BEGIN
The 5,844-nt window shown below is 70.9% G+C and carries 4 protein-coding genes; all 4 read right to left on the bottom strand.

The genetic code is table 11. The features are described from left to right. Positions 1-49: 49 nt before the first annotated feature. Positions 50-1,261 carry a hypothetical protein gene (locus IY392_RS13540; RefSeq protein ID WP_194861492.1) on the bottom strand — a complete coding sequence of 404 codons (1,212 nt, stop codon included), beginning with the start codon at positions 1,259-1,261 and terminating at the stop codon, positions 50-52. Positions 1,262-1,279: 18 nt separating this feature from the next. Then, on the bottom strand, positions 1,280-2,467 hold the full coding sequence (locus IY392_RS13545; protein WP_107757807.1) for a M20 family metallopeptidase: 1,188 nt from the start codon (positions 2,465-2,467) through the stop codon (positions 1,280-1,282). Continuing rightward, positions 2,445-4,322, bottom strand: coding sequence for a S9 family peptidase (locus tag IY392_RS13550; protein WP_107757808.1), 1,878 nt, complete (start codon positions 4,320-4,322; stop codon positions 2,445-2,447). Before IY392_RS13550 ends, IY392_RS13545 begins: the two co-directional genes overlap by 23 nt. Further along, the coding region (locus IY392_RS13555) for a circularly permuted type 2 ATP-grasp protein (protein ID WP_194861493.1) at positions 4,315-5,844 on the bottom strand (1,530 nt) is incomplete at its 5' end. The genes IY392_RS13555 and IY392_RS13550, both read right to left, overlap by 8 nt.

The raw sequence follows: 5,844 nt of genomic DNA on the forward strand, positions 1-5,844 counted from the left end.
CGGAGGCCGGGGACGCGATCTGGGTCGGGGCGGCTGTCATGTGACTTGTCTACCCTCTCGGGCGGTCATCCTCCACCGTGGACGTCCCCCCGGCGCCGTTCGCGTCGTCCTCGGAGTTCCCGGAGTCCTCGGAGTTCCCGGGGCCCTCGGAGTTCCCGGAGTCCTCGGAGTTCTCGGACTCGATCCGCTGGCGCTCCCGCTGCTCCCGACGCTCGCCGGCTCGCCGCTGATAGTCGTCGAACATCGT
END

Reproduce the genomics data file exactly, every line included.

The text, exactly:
The 5,844-nt window shown below is 70.9% G+C and carries 4 protein-coding genes; all 4 read right to left on the bottom strand.

The genetic code is table 11. The features are described from left to right. Positions 1-49: 49 nt before the first annotated feature. Positions 50-1,261 carry a hypothetical protein gene (locus IY392_RS13540; RefSeq protein ID WP_194861492.1) on the bottom strand — a complete coding sequence of 404 codons (1,212 nt, stop codon included), beginning with the start codon at positions 1,259-1,261 and terminating at the stop codon, positions 50-52. Positions 1,262-1,279: 18 nt separating this feature from the next. Then, on the bottom strand, positions 1,280-2,467 hold the full coding sequence (locus IY392_RS13545; protein WP_107757807.1) for a M20 family metallopeptidase: 1,188 nt from the start codon (positions 2,465-2,467) through the stop codon (positions 1,280-1,282). Continuing rightward, positions 2,445-4,322, bottom strand: coding sequence for a S9 family peptidase (locus tag IY392_RS13550; protein WP_107757808.1), 1,878 nt, complete (start codon positions 4,320-4,322; stop codon positions 2,445-2,447). Before IY392_RS13550 ends, IY392_RS13545 begins: the two co-directional genes overlap by 23 nt. Further along, the coding region (locus IY392_RS13555) for a circularly permuted type 2 ATP-grasp protein (protein ID WP_194861493.1) at positions 4,315-5,844 on the bottom strand (1,530 nt) is incomplete at its 5' end. The genes IY392_RS13555 and IY392_RS13550, both read right to left, overlap by 8 nt.

The raw sequence follows: 5,844 nt of genomic DNA on the forward strand, positions 1-5,844 counted from the left end.
CGGAGGCCGGGGACGCGATCTGGGTCGGGGCGGCTGTCATGTGACTTGTCTACCCTCTCGGGCGGTCATCCTCCACCGTGGACGTCCCCCCGGCGCCGTTCGCGTCGTCCTCGGAGTTCCCGGAGTCCTCGGAGTTCCCGGGGCCCTCGGAGTTCCCGGAGTCCTCGGAGTTCTCGGACTCGATCCGCTGGCGCTCCCGCTGCTCCCGACGCTCGCCGGCTCGCCGCTGATAGTCGTCGAACATCGT